Women’s A rider Jessica Prinner wrote up this fantastic race report of the UT Race Weekend, enjoy.
“Going into my second collegiate road season, I was mentally prepared for this past weekend. Half of collegiate racing isn’t even about the racing; it’s about compromising among 15 people, 2 vans, lots of luggage, 4 people to a room, and figuring out where or what to eat. You can’t deny this is a big stress put on the body and mind, and it’s important to be prepared for anything. Amber Neben once told me a great saying she lives by in the sport of cycling: “Be flexible, be adaptable, overcome”. That saying pretty much explains itself.
This season I made it a priority of mine to hit every race I enter hard. I finally made a semi-pro team called C.A.R.E. for Cycling, and we will be attending all NCC races and most of the USA Crit series, and I realized that I must be mentally honed for this year and ready to race at the national level races. For this reason, I really want to be ready to race hard in every event I enter this year, regardless of weather, race time, field size, etc. Collegiate racing is can be especially hard because race start times are miserable and the season tends to coincide with awful weather. Our road race on Saturday started at 8 am in 30 degree weather, it really doesn’t get much worse than that. Even for Sunday’ crits, we all have to be up early to attend the men’s C/D and women’s B/C races to cheer on our teammates. I think this will be excellent conditioning for the race season ahead, though, as anything I encounter in the national calendar races won’t be so extreme.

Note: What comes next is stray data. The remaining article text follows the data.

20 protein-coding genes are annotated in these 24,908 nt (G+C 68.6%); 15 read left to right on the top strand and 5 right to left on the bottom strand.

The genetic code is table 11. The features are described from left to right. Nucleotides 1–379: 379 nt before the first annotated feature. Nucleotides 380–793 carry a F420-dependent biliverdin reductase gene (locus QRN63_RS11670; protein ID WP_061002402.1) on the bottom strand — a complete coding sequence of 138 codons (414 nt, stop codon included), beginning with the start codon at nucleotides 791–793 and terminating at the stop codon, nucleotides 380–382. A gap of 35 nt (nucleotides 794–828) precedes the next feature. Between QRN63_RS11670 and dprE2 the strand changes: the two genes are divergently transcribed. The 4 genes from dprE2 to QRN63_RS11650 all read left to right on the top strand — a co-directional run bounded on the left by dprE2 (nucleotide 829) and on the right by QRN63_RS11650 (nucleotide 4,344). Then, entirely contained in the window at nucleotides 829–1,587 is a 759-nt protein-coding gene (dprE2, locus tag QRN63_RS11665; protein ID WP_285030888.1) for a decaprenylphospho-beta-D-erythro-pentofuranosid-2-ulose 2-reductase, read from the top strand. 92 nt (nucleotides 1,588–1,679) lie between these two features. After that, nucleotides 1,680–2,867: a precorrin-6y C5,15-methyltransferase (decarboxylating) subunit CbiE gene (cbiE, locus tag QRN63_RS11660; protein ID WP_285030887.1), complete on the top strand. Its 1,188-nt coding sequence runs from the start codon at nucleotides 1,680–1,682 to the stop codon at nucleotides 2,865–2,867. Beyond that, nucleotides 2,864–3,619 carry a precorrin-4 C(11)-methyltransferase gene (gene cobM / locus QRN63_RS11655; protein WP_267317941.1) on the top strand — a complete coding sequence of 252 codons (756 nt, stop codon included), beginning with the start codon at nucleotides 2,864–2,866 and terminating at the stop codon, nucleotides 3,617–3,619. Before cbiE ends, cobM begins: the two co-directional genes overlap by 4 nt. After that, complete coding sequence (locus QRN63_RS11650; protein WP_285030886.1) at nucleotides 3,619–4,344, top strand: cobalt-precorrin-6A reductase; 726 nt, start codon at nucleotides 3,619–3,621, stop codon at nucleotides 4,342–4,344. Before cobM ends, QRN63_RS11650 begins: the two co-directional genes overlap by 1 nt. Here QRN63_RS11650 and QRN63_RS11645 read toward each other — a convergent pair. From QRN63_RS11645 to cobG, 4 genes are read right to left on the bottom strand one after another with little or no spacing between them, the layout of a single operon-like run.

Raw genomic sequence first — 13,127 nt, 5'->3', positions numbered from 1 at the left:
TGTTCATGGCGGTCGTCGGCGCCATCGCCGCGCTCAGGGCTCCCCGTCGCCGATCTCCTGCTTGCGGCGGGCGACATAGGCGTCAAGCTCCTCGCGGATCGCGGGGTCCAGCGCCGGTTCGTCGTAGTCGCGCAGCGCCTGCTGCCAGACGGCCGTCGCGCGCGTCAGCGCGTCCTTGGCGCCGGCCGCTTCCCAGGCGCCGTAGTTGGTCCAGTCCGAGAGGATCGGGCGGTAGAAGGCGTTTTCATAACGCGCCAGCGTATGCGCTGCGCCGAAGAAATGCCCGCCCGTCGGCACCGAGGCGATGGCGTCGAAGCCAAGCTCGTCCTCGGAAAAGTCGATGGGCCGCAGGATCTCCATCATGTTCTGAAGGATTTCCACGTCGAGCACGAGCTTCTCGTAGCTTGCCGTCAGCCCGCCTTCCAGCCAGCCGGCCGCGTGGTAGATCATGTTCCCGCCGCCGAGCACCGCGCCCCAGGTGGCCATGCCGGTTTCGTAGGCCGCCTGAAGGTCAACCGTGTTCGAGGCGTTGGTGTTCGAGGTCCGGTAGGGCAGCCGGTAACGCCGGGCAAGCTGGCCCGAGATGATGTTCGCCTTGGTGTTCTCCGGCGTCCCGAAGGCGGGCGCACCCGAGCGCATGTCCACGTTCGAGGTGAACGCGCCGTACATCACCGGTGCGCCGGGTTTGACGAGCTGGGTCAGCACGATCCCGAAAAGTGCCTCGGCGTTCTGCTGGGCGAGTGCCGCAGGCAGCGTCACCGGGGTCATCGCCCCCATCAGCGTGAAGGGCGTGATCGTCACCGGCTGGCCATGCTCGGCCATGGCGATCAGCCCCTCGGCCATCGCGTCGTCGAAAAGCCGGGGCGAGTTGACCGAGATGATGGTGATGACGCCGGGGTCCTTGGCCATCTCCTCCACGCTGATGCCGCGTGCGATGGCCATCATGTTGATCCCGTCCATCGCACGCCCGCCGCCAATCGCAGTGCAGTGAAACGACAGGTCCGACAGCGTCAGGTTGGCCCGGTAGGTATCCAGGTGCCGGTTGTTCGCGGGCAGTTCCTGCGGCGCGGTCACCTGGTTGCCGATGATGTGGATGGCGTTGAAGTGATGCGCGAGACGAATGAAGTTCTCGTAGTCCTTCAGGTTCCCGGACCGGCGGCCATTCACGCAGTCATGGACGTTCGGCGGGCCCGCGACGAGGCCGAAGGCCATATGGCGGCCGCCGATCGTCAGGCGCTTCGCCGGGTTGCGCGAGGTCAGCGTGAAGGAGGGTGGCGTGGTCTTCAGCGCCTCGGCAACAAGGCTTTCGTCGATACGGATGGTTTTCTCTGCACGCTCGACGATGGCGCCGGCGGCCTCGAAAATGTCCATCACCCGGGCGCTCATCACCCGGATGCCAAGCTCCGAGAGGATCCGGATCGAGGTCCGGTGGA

The road race was held at Pace Bend state park, a familiar course, which was approximately 10km (6.2 miles) per lap and had nice hilly terrain that was easy to be pulled along on within a field, but a little more challenging by oneself . We had 50 miles, or 8 laps to complete, and only had seven women registered in our women’s A field, three of which were MSU (Claire, Ashley and me). I was antsy to stay warm, as it was incredibly cold.
The race started and I kept doing moderate pulls in an attempt to warm up, which took nearly an entire lap before I could actually feel any warmth in my legs. Danielle Bradley from Baylor University attacked on the first lap and road away. I waited a bit to see how the others would react and then decided to do a hard effort on the steep kicker climb just 1.5 km before the finish; I had pulled away from the field. When I looked back a second time my gap had increased, so I decided to chase Danielle. When I caught her up the road, I traded weak pulls to see if my teammates would try to bridge. For about 20 minutes I was looking back but the 5 others weren’t in sight so I decided to get a hard ride in and traded harder pulls with my break-mate.
For just about the entire race my legs were cramping hard core, but I just pushed through it and kept drinking copious amounts of water in the hopes they would go away, they didn’t of course.